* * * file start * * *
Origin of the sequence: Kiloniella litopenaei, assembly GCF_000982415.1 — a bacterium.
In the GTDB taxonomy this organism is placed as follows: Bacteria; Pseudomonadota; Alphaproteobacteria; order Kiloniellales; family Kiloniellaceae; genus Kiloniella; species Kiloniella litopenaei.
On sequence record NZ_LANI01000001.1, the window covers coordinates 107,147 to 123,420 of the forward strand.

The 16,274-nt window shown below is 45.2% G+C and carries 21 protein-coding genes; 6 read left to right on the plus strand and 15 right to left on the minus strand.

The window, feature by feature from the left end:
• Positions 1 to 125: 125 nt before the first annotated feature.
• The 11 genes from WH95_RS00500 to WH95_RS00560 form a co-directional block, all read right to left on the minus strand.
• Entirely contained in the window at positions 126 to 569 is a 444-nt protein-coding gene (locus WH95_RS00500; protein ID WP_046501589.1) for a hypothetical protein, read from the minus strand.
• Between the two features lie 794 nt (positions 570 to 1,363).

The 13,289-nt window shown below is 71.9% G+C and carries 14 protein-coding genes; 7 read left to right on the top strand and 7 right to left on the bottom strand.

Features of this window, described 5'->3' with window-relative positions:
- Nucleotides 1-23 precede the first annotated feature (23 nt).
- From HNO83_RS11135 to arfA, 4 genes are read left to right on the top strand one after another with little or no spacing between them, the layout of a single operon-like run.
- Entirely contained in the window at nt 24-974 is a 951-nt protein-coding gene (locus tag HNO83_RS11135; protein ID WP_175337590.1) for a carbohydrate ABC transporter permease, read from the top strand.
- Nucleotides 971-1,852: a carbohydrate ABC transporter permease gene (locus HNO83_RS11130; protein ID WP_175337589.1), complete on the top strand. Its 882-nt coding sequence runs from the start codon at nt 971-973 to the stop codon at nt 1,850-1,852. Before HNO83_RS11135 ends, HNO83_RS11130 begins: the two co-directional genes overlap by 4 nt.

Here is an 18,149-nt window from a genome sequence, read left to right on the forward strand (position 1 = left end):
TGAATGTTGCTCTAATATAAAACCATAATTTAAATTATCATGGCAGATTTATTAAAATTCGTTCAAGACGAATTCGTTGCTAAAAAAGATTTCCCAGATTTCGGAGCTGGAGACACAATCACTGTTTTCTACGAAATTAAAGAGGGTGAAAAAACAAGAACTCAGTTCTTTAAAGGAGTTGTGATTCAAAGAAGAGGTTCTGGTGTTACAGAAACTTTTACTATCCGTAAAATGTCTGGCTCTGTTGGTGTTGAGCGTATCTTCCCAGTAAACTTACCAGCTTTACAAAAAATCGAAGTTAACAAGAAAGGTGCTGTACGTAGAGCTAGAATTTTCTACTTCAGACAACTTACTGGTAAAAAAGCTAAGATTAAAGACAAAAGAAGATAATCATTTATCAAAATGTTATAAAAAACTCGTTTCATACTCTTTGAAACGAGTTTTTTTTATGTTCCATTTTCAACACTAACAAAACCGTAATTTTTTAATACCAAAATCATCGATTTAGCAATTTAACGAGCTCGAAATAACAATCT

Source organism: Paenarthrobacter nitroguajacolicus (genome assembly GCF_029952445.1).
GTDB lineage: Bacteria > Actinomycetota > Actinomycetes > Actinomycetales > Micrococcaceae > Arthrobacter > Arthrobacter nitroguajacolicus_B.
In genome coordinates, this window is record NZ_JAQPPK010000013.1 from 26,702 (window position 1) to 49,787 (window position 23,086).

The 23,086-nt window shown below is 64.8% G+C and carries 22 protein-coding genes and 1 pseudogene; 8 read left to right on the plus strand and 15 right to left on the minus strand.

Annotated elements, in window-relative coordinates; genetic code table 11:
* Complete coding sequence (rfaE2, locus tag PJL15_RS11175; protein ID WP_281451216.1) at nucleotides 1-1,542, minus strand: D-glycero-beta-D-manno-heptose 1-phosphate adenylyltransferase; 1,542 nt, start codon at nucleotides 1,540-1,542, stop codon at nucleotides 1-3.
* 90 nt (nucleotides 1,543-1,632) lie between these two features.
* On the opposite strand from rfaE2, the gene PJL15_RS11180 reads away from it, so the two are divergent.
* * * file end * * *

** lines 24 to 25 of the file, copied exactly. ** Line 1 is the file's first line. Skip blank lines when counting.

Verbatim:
* 90 nt (nucleotides 1,543-1,632) lie between these two features.
* On the opposite strand from rfaE2, the gene PJL15_RS11180 reads away from it, so the two are divergent.